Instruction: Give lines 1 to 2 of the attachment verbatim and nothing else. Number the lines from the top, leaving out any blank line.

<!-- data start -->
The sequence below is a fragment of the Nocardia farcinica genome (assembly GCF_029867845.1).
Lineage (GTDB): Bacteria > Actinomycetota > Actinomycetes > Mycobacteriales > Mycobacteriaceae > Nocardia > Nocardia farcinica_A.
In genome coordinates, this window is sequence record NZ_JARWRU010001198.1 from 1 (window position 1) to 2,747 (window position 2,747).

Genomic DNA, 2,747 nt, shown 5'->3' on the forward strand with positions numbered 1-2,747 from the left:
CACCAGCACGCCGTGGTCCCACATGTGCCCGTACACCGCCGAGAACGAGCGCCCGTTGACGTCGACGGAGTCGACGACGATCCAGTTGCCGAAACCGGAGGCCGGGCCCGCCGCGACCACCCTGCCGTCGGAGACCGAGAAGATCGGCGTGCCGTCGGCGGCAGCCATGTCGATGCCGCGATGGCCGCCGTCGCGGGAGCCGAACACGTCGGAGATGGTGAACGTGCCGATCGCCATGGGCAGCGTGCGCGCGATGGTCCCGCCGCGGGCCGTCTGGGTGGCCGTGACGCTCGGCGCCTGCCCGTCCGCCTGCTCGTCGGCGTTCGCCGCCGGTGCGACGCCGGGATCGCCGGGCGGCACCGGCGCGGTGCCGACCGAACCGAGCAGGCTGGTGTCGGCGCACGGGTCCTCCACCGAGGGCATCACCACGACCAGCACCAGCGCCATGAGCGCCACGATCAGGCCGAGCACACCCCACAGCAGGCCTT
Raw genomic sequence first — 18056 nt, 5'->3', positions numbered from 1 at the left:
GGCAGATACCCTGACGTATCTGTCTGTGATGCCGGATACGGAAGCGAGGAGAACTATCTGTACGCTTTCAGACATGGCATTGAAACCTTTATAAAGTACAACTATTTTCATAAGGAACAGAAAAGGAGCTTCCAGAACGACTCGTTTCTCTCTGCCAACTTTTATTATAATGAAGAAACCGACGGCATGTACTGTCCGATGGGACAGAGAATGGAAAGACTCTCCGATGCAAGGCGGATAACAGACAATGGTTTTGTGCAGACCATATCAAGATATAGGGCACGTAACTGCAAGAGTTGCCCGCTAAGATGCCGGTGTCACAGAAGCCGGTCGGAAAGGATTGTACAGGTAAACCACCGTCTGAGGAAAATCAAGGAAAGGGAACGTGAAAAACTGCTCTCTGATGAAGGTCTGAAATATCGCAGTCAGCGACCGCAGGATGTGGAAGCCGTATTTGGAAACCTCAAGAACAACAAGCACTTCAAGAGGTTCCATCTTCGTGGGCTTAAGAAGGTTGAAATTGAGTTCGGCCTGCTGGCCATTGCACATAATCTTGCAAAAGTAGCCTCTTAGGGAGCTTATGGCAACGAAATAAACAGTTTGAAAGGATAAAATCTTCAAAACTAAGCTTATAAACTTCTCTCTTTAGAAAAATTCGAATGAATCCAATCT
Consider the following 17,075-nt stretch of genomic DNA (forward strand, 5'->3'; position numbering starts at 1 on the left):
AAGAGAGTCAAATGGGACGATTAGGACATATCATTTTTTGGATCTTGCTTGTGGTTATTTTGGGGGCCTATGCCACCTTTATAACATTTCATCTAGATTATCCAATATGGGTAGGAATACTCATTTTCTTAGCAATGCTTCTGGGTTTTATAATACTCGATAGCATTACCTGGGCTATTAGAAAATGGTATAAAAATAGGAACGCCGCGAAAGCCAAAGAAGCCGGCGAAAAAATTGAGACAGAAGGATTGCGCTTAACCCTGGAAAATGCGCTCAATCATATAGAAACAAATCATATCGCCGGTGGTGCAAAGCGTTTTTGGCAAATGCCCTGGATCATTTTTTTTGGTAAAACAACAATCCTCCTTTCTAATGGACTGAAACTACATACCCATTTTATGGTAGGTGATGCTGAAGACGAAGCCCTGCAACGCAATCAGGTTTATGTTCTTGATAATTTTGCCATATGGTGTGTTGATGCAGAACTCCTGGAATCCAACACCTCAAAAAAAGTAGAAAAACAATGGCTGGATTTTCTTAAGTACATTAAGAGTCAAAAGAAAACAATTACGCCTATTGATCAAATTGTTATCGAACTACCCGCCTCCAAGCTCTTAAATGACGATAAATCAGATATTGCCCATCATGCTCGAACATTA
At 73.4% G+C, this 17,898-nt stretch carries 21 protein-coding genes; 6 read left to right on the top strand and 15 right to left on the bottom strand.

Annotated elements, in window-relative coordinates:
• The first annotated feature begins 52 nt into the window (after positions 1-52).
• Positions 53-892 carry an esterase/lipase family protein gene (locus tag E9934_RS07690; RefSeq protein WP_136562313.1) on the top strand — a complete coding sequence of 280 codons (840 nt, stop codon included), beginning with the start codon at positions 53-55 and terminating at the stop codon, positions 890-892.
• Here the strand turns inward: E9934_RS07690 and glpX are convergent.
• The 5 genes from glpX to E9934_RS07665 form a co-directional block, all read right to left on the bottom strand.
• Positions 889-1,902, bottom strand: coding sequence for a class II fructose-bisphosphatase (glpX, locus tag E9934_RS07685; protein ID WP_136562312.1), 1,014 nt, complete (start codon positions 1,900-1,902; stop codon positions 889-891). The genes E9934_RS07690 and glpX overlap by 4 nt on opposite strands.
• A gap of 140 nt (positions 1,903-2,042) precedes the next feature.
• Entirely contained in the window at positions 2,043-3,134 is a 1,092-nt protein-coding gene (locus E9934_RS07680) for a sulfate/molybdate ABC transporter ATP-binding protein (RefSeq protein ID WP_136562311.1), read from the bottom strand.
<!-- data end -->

The sequence below is a fragment of the Nocardia farcinica genome (assembly GCF_029867845.1).
Lineage (GTDB): Bacteria > Actinomycetota > Actinomycetes > Mycobacteriales > Mycobacteriaceae > Nocardia > Nocardia farcinica_A.